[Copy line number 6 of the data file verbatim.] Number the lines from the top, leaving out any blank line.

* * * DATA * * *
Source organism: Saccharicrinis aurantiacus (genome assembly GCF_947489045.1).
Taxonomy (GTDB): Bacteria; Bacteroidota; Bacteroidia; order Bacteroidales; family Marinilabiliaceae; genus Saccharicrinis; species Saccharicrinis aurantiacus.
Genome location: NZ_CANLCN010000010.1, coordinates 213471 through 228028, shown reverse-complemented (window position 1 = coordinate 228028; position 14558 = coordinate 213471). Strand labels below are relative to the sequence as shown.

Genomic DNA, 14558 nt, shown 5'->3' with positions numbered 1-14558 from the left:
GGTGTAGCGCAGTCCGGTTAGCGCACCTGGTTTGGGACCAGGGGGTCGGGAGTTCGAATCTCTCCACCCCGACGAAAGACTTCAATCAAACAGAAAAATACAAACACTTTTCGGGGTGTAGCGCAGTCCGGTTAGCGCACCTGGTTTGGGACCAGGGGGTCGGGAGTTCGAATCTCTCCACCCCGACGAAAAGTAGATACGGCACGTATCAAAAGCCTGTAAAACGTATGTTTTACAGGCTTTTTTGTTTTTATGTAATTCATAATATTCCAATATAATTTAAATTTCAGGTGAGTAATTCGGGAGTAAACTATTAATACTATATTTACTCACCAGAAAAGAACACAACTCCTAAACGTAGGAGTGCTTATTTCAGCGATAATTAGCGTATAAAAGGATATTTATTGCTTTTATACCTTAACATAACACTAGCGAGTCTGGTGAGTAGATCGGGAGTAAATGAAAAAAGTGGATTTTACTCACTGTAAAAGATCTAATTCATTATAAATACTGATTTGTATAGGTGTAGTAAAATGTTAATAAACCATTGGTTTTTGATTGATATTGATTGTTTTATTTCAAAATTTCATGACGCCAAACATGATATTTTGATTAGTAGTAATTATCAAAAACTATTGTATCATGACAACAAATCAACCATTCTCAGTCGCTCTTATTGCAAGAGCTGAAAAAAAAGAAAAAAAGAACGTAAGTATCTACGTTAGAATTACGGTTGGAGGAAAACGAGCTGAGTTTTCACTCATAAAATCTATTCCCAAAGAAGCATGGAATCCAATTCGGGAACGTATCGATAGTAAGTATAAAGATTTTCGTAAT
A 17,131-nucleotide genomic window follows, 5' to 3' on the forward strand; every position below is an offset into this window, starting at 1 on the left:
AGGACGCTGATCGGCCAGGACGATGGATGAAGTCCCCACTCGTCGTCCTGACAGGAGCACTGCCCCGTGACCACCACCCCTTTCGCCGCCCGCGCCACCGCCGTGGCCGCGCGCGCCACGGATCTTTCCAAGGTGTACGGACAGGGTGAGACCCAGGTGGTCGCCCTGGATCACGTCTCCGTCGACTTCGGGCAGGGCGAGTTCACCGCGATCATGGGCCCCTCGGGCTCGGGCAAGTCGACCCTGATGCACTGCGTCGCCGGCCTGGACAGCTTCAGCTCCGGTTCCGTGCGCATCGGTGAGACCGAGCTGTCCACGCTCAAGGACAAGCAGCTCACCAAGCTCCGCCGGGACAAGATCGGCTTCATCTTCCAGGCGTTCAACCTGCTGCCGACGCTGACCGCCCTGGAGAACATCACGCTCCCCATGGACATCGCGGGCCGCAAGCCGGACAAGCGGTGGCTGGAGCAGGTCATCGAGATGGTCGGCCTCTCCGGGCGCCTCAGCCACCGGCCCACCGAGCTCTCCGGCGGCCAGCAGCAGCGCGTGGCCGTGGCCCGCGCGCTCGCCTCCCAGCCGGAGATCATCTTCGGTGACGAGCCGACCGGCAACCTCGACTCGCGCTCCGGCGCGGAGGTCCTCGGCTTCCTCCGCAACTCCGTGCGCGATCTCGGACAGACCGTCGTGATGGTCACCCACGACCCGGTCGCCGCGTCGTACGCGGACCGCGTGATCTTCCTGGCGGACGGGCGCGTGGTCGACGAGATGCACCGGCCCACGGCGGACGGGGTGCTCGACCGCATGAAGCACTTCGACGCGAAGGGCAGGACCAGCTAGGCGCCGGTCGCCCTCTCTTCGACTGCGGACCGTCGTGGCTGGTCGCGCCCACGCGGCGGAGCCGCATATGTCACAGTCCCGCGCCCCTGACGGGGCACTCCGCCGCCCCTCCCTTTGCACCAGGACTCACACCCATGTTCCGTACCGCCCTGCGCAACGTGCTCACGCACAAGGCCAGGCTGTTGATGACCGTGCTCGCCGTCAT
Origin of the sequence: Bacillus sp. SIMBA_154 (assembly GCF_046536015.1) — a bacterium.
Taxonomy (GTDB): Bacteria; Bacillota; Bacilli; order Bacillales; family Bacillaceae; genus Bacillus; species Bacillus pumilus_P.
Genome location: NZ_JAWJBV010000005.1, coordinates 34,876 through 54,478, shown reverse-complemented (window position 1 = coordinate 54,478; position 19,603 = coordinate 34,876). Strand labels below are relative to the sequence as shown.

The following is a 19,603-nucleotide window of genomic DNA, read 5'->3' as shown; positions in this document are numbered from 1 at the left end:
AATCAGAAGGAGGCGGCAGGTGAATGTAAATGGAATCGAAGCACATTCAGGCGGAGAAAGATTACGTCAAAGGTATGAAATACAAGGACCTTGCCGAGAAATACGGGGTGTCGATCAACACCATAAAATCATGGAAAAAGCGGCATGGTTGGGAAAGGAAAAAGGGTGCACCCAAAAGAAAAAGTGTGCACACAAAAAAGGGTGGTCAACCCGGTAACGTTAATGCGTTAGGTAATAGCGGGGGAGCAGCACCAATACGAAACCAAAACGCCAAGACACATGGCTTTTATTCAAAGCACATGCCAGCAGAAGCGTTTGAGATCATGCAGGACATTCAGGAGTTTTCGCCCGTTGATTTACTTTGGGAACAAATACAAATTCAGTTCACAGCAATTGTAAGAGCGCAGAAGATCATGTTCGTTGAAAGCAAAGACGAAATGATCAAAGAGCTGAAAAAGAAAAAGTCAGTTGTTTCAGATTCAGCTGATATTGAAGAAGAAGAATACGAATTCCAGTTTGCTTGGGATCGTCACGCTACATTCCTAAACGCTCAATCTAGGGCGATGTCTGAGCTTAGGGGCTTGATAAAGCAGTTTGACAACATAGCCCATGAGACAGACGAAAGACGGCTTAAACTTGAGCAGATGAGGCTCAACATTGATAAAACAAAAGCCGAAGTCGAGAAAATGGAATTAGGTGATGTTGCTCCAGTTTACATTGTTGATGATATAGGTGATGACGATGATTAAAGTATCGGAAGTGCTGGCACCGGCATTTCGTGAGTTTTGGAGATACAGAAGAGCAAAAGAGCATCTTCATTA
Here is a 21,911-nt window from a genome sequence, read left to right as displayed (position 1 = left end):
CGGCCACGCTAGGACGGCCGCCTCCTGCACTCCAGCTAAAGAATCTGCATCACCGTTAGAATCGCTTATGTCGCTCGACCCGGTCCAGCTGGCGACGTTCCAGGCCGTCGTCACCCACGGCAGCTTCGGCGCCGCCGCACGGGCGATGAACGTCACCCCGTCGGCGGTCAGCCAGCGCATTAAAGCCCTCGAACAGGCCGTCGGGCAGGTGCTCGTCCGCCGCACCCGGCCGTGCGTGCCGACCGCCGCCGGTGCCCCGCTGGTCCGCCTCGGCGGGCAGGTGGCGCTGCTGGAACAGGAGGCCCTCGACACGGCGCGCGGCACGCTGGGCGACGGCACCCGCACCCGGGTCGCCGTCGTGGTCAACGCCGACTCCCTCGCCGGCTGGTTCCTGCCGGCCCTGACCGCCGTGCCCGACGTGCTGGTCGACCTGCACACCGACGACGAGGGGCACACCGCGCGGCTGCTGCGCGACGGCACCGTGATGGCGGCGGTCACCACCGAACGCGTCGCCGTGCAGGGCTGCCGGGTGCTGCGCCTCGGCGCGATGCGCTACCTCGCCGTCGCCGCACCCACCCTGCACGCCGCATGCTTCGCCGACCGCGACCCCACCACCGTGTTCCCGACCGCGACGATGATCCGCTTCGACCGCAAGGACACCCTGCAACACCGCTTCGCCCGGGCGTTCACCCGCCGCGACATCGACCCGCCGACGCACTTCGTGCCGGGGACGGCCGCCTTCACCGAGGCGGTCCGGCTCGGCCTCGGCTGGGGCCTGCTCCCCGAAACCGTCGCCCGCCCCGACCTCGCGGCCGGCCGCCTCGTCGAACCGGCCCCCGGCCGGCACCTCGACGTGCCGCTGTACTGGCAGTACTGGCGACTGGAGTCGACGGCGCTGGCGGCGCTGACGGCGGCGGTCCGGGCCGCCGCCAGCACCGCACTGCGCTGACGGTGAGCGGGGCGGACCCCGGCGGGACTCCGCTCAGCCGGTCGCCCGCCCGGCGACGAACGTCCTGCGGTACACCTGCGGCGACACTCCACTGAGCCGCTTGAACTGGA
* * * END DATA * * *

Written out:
A 17,131-nucleotide genomic window follows, 5' to 3' on the forward strand; every position below is an offset into this window, starting at 1 on the left: